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Why Buffalo should provide speedy internet service for all
by Andrew Banchich
Pop-ups to the people
I have lived in the Buffalo area all my life. Today the city is entering a renaissance. I see the rapid changes every day from my neighborhood in the Buffalo Niagara Medical Campus. As the city begins to grow and thrive, the Internet service on which we all depend will need to keep pace. When I heard about the success of municipal Internet services in other areas of the country, I knew we could achieve the same goal in Buffalo, bringing the full power of the Web to everyone in our city.
What is municipal Internet? It is a service that provides you with an Internet connection, but instead of being provided by a profit-driven company, it is provided by the local government. Water supply, public schools, power supply, and garbage collection are examples of municipal services offered in cities across the country.
Time Warner Cable currently has a monopoly on broadband Internet in this area, while Verizon provides DSL Internet (which is far slower), and many people living here are unhappy about that. Without competition, Time Warner has little incentive for providing better service.
To see why municipal Internet is a better alternative, take a look at Chattanooga, Tennessee. Chattanooga’s municipal Internet now delivers the fastest Internet in the Western hemisphere, providing their customers with speeds of 1,000 Mbps (megabits per second). For perspective, the average home in the United States gets about 5 Mbps.
Municipal Internet would provide Buffalo residents with faster, more reliable Internet speeds, at a lower cost. It would help stimulate Buffalo’s economy, improve the quality of life for our residents, provide service to some people who might not currently have access to the Internet, help attract people from other cities, promote healthy competition between other Internet providers, and support our booming medical campus, where scientists and researchers rely on fast Internet connections.
That’s why I created Free the Web, an online forum for those who support the idea of municipal Internet. It is at the center of a movement to organize the people of our city and take our message to our local officials: We want a municipal broadband Internet service in Buffalo.
Soon after I started Free the Web, I began to receive hundreds of comments and emails from people all over the city, and even from other states, offering encouragement and expressing their support. Many have volunteered to help make this happen, and we can make it happen.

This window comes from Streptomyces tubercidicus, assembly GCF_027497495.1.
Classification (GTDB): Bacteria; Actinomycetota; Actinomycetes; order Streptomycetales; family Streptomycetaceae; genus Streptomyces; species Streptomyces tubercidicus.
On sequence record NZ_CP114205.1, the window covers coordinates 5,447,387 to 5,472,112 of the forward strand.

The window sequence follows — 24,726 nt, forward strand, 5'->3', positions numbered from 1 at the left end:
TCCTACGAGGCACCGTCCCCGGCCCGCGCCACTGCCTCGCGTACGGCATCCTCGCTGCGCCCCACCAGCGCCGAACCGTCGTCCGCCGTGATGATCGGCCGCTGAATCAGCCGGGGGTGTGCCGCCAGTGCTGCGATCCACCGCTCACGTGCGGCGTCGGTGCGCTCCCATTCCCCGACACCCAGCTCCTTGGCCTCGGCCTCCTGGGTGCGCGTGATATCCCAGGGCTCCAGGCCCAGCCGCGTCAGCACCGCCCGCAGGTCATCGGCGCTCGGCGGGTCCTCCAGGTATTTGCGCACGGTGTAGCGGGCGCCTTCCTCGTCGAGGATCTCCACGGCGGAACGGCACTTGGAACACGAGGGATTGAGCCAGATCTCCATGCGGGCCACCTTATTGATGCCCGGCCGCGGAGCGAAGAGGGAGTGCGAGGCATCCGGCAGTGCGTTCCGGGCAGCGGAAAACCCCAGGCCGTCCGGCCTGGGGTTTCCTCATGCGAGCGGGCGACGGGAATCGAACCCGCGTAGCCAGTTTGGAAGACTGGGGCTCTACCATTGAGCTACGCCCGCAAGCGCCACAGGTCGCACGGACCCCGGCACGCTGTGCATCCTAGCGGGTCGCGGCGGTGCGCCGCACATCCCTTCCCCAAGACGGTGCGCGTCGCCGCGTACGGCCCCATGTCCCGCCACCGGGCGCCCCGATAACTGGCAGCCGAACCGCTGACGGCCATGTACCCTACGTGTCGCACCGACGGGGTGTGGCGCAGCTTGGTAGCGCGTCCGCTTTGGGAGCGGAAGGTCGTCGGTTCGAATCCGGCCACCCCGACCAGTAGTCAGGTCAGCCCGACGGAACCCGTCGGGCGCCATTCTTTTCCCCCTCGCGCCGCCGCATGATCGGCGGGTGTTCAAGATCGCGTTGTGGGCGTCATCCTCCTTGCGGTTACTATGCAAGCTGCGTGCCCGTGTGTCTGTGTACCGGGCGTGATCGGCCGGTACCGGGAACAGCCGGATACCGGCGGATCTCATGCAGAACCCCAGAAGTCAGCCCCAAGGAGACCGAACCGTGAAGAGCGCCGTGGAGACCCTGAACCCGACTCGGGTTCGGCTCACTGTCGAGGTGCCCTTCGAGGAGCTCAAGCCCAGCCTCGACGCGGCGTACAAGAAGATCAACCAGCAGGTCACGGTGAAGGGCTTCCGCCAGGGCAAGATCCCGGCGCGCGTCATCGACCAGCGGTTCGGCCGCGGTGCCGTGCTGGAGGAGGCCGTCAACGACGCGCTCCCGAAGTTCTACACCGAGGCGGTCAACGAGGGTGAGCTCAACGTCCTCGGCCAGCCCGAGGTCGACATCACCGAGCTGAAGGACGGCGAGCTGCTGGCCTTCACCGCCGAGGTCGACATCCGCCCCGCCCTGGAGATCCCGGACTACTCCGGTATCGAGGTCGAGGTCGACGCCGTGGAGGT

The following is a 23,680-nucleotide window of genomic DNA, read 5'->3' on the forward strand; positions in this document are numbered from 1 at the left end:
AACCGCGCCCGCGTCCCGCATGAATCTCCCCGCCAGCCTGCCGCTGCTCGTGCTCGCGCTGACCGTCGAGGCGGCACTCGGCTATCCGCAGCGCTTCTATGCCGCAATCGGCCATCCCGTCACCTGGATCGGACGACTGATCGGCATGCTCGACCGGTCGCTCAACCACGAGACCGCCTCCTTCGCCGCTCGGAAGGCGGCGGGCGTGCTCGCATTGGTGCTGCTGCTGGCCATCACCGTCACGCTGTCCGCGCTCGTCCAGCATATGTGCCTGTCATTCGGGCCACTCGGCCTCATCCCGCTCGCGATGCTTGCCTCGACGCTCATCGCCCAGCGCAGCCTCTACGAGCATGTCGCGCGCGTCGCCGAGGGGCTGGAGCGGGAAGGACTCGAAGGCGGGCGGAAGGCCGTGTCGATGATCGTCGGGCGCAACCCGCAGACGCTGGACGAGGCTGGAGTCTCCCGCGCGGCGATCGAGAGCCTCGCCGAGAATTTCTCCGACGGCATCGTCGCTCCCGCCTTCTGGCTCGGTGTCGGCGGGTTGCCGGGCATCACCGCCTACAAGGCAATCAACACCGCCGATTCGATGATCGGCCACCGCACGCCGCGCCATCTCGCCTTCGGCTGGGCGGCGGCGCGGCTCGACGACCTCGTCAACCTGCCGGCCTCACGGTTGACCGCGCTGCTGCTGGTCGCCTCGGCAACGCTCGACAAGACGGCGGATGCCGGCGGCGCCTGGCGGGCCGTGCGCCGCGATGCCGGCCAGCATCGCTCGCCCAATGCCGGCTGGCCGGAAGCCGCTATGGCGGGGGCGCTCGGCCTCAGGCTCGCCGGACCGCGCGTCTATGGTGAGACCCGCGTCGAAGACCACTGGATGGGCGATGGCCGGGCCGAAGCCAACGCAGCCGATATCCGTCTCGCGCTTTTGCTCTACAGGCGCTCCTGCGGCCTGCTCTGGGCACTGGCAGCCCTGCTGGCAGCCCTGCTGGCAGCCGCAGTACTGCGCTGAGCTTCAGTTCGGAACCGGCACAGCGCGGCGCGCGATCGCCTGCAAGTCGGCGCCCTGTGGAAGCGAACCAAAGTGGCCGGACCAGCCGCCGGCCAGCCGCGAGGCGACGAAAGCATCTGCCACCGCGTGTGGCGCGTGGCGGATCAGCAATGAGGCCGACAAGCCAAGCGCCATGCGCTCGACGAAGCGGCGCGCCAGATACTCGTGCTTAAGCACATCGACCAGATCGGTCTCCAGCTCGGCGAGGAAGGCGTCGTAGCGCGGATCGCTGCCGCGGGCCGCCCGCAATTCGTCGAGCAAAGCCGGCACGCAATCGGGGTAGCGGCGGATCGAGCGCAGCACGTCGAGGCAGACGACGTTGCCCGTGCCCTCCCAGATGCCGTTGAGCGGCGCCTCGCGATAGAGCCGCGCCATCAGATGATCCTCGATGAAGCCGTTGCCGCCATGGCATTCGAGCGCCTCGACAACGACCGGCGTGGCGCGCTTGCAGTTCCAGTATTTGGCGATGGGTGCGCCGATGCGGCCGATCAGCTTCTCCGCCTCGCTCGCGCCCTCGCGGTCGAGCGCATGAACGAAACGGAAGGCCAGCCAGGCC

Democracy is only as strong as the will of the people. Citizens who are organized and informed will elect strong leaders who will do what is in the best interest of the people they represent. That’s the strategy we need to take in facing the challenges and realizing the promise of our city and our nation. It begins when we inform, inspire, and organize the people around us, and especially when we go out and vote.
Free the Web will help mobilize people so that together we can make a more concentrated and informed effort to achieve our goal. When you join our site, we will send you timely updates with small things you can do to make this happen:
• When election time rolls around, we will email you a list of local political candidates, indicating whether or not they support municipal Internet. Take the list when you go out to vote.
• When our city government begins official discussions about this issue, we will notify you of council meetings you can attend to make your voice heard.
• We are working with local officials to create a plan of action, an easy-to-understand outline of the steps we need to take. You can take those steps with us.
• We will provide you with names and contact information for local officials who can help bring municipal Internet to Buffalo, so you can let them know where you stand and hold them to their promises to take action to bring municipal Internet to Buffalo.
If you want Buffalo to have a world-class Internet connection to be proud of, you can help make it possible. Sign up for Free the Web at freetheweb.us. Together we can bring a higher quality of living to our community.blog comments powered by Disqus
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